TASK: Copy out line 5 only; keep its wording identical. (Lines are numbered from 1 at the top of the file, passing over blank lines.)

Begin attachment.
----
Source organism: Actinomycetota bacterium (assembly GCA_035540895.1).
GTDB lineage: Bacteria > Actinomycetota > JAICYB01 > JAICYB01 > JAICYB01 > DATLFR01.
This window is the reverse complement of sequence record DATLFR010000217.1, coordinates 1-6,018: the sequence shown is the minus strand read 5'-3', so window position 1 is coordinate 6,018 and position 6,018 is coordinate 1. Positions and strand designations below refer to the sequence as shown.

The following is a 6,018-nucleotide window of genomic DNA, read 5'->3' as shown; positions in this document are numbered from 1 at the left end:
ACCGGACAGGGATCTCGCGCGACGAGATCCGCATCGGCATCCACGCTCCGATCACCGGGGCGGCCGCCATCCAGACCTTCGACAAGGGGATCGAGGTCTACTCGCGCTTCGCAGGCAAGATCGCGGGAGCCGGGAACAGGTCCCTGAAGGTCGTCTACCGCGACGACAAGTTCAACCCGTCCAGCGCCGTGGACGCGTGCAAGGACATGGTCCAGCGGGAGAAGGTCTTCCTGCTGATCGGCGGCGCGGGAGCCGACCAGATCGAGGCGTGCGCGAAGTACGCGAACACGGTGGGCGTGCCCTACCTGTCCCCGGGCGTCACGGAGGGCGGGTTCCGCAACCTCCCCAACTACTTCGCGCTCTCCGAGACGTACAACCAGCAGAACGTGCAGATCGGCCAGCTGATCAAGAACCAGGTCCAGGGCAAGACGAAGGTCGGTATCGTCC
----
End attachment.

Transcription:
ACCGGACAGGGATCTCGCGCGACGAGATCCGCATCGGCATCCACGCTCCGATCACCGGGGCGGCCGCCATCCAGACCTTCGACAAGGGGATCGAGGTCTACTCGCGCTTCGCAGGCAAGATCGCGGGAGCCGGGAACAGGTCCCTGAAGGTCGTCTACCGCGACGACAAGTTCAACCCGTCCAGCGCCGTGGACGCGTGCAAGGACATGGTCCAGCGGGAGAAGGTCTTCCTGCTGATCGGCGGCGCGGGAGCCGACCAGATCGAGGCGTGCGCGAAGTACGCGAACACGGTGGGCGTGCCCTACCTGTCCCCGGGCGTCACGGAGGGCGGGTTCCGCAACCTCCCCAACTACTTCGCGCTCTCCGAGACGTACAACCAGCAGAACGTGCAGATCGGCCAGCTGATCAAGAACCAGGTCCAGGGCAAGACGAAGGTCGGTATCGTCC